Monday, May 07, 2007

Are Factive Verbs a Myth?

I’ve just came back from 2007 Rutgers Epistemology Conference. The one that interested me most was Allan Hazlett’s ‘The Myth of Factive Verbs,’ winner of the 2007 Young Epistemologist Prize and forthcoming in Philosophy and Phenomenological Research. I’m afraid I disagree, however.

Allan argues against the orthodox view among philosophers that certain two-place predicates—‘knows’, ‘learns’, ‘remembers’, and ‘realizes’, for example—are factive in the sense that an utterance of ‘S knows p’ is true only if p, that an utterance of ‘S learned p’ is true only if p, and so on. He presents two consideration aimed to constitute a prima facie case against orthodoxy, and then discusses and rejects certain arguments in favor of orthodoxy.

I found the two considerations less than fully compelling. The first depends on the contention that “if the orthodox view is true, then we should expect the claim that all known propositions are true to be obvious to anyone who knows the meaning of ‘knows’” (p. 2). But on the face of it, this seems to unduly equate something like ‘analyticity’ with the obvious: the fact that ‘remembers’ or ‘sees’ might not be obviously factive for some competent users is clearly compatible with their being indeed factive all the same. As to the second, and as pointed out by several people in the discussion at Rutgers, it seems to depend on a too narrow conception of the phenomenon of loose talk.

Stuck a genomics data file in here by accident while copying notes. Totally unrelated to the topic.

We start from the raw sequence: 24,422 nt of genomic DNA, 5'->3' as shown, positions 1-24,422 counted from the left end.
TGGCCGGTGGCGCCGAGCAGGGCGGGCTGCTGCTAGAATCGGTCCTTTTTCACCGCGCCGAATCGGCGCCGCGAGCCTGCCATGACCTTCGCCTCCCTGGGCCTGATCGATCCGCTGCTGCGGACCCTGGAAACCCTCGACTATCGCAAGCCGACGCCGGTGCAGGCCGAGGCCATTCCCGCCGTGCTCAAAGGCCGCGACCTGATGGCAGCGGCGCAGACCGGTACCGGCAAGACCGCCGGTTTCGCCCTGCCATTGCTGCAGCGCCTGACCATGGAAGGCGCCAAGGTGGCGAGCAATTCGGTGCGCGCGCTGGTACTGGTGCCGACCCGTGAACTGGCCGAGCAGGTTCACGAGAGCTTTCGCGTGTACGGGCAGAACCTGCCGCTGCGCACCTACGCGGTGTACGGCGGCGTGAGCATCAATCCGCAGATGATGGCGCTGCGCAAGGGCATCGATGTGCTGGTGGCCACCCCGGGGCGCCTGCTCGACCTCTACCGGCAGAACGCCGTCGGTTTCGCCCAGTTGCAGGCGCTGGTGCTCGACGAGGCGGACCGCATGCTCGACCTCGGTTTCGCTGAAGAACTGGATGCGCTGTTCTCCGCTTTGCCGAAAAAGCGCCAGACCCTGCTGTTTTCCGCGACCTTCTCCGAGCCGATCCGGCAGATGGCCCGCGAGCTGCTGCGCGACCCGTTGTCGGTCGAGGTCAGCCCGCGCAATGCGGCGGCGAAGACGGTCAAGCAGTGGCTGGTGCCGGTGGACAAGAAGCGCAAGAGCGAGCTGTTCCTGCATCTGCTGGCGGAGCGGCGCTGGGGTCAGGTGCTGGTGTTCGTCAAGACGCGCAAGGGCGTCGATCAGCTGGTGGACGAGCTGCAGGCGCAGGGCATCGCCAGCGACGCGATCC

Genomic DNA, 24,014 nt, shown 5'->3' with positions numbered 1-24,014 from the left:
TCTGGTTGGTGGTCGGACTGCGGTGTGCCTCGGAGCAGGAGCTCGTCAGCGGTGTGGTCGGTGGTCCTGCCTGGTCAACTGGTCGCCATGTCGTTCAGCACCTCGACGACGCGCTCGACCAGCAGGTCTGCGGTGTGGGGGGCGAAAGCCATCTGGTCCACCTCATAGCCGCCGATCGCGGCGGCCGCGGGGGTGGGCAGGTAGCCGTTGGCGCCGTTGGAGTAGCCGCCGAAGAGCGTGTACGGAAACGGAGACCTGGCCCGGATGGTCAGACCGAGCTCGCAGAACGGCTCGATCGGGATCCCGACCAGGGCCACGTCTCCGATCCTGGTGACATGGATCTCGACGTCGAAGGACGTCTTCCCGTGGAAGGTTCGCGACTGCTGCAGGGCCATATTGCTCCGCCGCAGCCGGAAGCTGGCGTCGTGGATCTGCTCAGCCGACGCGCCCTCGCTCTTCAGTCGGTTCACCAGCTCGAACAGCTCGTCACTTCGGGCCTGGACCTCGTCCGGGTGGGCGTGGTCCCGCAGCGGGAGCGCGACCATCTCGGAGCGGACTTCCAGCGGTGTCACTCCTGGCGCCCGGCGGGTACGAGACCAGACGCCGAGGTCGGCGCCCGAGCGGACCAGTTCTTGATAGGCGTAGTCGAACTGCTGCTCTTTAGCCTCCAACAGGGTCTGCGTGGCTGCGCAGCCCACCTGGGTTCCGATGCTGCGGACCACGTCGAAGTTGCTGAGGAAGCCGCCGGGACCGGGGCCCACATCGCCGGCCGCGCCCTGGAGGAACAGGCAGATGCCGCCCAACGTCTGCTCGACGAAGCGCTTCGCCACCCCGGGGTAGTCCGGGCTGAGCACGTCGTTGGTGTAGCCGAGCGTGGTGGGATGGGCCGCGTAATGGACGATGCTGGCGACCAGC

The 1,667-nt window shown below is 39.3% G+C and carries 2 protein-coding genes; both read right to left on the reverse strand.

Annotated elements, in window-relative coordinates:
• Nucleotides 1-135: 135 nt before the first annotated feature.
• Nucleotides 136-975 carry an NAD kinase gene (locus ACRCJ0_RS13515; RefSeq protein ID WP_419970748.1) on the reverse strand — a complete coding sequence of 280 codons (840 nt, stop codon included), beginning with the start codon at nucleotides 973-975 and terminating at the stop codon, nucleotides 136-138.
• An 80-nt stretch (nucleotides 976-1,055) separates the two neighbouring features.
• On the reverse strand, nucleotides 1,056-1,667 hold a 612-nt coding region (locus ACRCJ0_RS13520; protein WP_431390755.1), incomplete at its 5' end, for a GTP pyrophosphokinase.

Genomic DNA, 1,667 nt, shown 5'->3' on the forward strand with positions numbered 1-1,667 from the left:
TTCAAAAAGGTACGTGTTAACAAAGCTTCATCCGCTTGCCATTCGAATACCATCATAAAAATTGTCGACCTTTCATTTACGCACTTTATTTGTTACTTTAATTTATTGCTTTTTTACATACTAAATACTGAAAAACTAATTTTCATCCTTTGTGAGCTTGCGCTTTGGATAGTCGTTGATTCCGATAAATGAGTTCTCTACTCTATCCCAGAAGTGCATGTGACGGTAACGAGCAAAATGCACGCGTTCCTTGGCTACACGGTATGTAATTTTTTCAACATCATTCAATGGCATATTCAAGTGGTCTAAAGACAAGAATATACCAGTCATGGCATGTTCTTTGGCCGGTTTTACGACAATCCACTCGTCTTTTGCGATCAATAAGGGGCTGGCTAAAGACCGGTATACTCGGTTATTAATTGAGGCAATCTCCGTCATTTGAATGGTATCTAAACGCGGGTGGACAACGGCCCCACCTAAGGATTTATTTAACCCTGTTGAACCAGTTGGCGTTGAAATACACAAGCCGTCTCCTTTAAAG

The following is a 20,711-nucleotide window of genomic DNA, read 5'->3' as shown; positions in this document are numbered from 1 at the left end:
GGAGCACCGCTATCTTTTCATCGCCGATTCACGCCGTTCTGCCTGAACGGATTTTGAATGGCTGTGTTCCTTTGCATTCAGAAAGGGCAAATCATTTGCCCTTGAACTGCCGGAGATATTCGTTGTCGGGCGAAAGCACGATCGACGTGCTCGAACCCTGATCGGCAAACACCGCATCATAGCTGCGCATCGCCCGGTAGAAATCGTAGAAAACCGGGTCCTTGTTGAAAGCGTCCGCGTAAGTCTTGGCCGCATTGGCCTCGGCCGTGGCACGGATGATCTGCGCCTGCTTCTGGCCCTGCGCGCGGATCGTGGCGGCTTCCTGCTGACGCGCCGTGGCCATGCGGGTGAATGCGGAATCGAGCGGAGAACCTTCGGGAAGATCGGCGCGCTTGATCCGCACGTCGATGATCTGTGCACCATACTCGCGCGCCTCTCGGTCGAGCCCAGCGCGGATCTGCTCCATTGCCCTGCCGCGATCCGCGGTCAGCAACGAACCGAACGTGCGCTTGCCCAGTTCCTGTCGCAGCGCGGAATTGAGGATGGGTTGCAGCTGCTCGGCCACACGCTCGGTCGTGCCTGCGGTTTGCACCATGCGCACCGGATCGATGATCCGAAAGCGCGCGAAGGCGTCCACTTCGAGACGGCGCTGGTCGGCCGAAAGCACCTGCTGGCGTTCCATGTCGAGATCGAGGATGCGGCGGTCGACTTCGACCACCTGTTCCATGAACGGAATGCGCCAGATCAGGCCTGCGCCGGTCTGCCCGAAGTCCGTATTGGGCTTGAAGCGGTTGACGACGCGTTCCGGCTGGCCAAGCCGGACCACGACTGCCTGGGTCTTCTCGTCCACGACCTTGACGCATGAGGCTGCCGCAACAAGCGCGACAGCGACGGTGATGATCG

It would be argued, however, that if the typical arguments for orthodoxy fail, this is remarkable regardless of the issue as to whether there is or not an antecedent prima facie case against it. The main one discussed by Allan is quite straightforward:

The appearance of contradiction. Someone who says ‘I know p, but not-p’ contradicts herself. Therefore, knowledge is factive. Mutatis mutandis for learning, remembering, realizing. (p. 6)

To which he replies:

‘I know p, but not-p’ is not contradictory, but an utterance of it is Moore paradoxical—to know that p is to believe that p, and ‘I believe p, but not-p’ is paradigmatically Moore paradoxical. (p. 6)

One typical way of arguing that ‘I believe p, but not-p’ is not contradictory, however, concerns the fact that is aproblematically OK when turned into the third person: ‘She believes p, but she’s completely wrong: not-p.’ In the case of ‘know,’ by contrast, it sounds exactly as bad as the original first-person version: ‘She knows p, but she’s completely wrong: not-p.’

Allan anticipates this objection, and says:

In §4 I outline what I think are some correct proposals concerning the pragmatics of the use of ‘knows’—and there I maintain that an utterance of ‘S knows p’ typically implies that p is true. I think this goes some way towards explaining why ‘S knows p, but not-p’ often sounds improper. (p.6)

Section §4, however, offers a "Gricean" account of the “implication” which exploits that knowing requires believing and a sufficient quantity of epistemic justification for one’s belief. But even in cases where S clearly satisfies both it would still sound contradictory to assert ‘S knows p, but not-p.’


allan hazlett said...